GERD in Children and in Adults, Part One: The Symptoms and the TRUE Causes

Posted January 17, 2008. There have been 0 comments

Is frequent heartburn affecting your quality of life? If you experience acid reflux and heartburn on a regular basis, then you might be suffering from gastrosophageal reflux disase (GERD), a serious condition that can lead to esophagitis.

Do you feel burning pain, have bitter-tasting acid reflux or experience constant belching and chronic coughing after you eat, and sometimes even in between meals?

You might think that it's just heartburn. After all, heartburn after a big meal can be your body's response to rich or heavy food. But more and more people are reporting chronic heartburn that does not go away.

And for many folks, it's getting even worse!

While occasional heartburn affects nearly 20% of the population on a weekly basis, some people are experiencing painful symptoms of this chronic disease every day!

But heartburn every day is NOT normal; it's just one of the symptoms ofGastroEsophageal Reflux Disease, also known as GERD.

Gastroesophageal reflux disease is more common than you think, affecting an estimated 5% to 7% of adults1 on a daily basis. We often treat the symptoms of this disease with antacids, over-the-counter and prescription medications, but symptoms of GERD can actually point to other problems.

What Is Gastroesophageal Reflux Disease?

Gastroesophageal refers to your stomach and esophagus. Reflux means the back-flow of acidic material from your stomach to your esophagus.

The stomach acid, bile and partially digested food flow up from your stomach and into your esophagus causing heartburn. Sometimes erosions develop from all the acid, so it's sometimes called erosive acid reflux disease or erosive esophagitis.

No matter what you call it, GERD is painful and can seriously affect your quality of life.

Symptoms of GERD

Gastroesophageal reflux disease is common among adults and even affects some 10% of kids2, and symptoms are not always limited to heartburn.

Leonard Smith, M.D., is a renowned gastrointestinal, vascular and general surgeon as well as an expert in the use of nutrition and natural supplementation. As a surgeon, Dr. Smith has first-hand experience of the problems associated with faulty digestion and the surgical necessities they can cause.

For the past 20 years, Dr. Smith has investigated many holistic medical programs, including nutrition, exercise, chelation, stress management and the relevance of mental and spiritual attitudes in healing. Acknowledging the effectiveness of whole organic foods and nutritional supplementation, Dr. Smith strives to stay on the leading edge of research and breakthroughs in the field of functional nutrition.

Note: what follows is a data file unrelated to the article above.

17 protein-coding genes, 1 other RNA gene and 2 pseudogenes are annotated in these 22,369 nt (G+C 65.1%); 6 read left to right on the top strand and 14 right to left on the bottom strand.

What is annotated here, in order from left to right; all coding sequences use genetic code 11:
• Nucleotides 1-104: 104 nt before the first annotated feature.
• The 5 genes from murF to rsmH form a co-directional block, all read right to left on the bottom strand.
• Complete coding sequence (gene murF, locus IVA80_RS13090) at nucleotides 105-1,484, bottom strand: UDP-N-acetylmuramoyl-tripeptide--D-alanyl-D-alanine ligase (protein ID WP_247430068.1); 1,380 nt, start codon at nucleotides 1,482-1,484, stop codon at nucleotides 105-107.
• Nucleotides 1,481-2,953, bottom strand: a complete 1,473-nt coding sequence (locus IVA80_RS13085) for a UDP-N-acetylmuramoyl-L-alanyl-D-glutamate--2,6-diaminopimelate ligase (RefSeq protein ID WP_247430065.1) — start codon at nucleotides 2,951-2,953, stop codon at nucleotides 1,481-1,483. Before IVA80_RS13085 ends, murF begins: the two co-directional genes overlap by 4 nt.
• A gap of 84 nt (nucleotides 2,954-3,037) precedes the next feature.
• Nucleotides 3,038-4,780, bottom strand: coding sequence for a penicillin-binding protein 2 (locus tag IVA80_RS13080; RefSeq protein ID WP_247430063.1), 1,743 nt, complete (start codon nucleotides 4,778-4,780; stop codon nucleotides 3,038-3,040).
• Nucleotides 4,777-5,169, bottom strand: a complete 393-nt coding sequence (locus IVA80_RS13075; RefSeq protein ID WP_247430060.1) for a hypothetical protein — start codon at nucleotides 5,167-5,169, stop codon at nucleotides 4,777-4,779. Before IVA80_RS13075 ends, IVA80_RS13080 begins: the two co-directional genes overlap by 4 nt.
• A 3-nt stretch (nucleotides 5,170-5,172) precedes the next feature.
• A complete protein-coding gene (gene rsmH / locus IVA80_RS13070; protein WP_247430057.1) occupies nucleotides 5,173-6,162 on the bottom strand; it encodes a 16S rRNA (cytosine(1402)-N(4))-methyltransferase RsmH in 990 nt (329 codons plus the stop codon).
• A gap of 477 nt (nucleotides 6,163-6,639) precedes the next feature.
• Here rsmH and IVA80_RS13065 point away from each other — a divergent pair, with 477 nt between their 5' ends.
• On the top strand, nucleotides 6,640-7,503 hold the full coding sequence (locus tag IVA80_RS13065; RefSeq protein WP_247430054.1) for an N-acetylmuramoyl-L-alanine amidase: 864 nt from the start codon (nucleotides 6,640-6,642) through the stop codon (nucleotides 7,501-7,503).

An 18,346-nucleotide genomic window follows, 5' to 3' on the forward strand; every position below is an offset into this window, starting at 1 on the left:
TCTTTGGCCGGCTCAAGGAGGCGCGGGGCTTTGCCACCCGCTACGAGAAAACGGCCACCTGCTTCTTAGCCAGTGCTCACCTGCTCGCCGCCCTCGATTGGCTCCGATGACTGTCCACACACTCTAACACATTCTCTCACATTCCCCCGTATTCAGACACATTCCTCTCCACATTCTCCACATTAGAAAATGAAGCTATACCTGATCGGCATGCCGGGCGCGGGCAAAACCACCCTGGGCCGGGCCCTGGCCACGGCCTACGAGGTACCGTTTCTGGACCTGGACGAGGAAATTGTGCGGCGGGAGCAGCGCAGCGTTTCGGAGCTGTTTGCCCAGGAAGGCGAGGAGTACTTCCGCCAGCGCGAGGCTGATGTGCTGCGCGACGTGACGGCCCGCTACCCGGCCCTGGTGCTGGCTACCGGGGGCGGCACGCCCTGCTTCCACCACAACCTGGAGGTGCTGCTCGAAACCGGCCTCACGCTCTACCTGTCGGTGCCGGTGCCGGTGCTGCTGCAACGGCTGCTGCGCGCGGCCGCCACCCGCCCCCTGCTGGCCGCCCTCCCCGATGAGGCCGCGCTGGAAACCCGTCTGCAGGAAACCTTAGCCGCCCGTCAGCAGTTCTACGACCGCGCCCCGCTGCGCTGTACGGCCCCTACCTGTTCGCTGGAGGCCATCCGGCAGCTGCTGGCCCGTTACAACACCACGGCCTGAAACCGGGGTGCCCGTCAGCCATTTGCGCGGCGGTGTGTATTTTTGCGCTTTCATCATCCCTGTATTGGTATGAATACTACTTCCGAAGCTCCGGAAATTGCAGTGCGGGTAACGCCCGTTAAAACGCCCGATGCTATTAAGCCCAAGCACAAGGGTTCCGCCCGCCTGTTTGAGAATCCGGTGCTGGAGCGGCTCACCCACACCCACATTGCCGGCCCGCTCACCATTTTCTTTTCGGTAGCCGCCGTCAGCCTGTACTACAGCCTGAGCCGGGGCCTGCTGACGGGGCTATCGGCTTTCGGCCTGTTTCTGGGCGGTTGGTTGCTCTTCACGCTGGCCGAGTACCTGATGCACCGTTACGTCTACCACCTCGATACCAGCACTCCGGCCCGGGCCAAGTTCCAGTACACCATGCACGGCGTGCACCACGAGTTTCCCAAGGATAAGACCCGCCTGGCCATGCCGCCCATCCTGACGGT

Some common symptoms of GERD include:3

  • Belching
  • Periodic heartburn
  • Difficulty or pain when swallowing
  • Excess saliva
  • Feeling as if food sticks in your esophagus
  • Chronic sore throat
  • Laryngitis
  • Gum inflammation
  • Erosion of tooth enamel
  • Chronic irritation in your throat
  • Morning hoarseness
  • Sour taste
  • Bad breath

Pediatric sufferers of GERD sometimes experience different symptoms; however, they can be more difficult to assess and to treat.

Pediatric symptoms of GERD may include:

  • Frequent or recurrent vomiting
  • Persistent cough
  • Refusing to eat or difficulty eating
  • Choking or gagging when trying to eat
  • Heartburn
  • Gas and abdominal pain
  • Regurgitation and re-swallowing

Causes of GERD

Here are some of the contributing factors that may cause GERD:

  1. A weak lower esophageal sphincter high pressure zone (LESHPZ).

    When working correctly, your lower esophageal sphincter high pressure zone acts like a valve to keep food from traveling backwards from your stomach into your esophagus. But if you experience regular acid reflux, the muscles of your lower esophageal sphincter high pressure zone may be damaged, either from a hernia or normal aging.

    • Hiatal hernia. A hiatal hernia occurs when your diaphragmatic muscle is loosened and will never be normal. Surgery repairs this chronic condition.